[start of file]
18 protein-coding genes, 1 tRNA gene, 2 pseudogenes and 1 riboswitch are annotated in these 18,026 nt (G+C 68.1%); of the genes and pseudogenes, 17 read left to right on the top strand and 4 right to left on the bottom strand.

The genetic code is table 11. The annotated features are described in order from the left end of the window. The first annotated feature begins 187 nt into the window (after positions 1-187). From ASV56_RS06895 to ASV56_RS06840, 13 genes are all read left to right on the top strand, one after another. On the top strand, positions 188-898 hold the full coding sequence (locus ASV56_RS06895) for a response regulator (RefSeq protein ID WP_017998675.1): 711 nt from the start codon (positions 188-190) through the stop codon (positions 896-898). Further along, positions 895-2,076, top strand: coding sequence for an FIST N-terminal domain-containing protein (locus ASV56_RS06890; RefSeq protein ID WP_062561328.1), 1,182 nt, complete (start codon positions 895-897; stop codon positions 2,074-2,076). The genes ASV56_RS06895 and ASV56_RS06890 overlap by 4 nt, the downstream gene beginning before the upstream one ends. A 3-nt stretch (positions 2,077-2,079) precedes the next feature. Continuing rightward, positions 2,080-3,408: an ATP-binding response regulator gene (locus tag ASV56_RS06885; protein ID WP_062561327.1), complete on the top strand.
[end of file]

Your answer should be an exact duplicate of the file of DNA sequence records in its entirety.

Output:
18 protein-coding genes, 1 tRNA gene, 2 pseudogenes and 1 riboswitch are annotated in these 18,026 nt (G+C 68.1%); of the genes and pseudogenes, 17 read left to right on the top strand and 4 right to left on the bottom strand.

The genetic code is table 11. The annotated features are described in order from the left end of the window. The first annotated feature begins 187 nt into the window (after positions 1-187). From ASV56_RS06895 to ASV56_RS06840, 13 genes are all read left to right on the top strand, one after another. On the top strand, positions 188-898 hold the full coding sequence (locus ASV56_RS06895) for a response regulator (RefSeq protein ID WP_017998675.1): 711 nt from the start codon (positions 188-190) through the stop codon (positions 896-898). Further along, positions 895-2,076, top strand: coding sequence for an FIST N-terminal domain-containing protein (locus ASV56_RS06890; RefSeq protein ID WP_062561328.1), 1,182 nt, complete (start codon positions 895-897; stop codon positions 2,074-2,076). The genes ASV56_RS06895 and ASV56_RS06890 overlap by 4 nt, the downstream gene beginning before the upstream one ends. A 3-nt stretch (positions 2,077-2,079) precedes the next feature. Continuing rightward, positions 2,080-3,408: an ATP-binding response regulator gene (locus tag ASV56_RS06885; protein ID WP_062561327.1), complete on the top strand.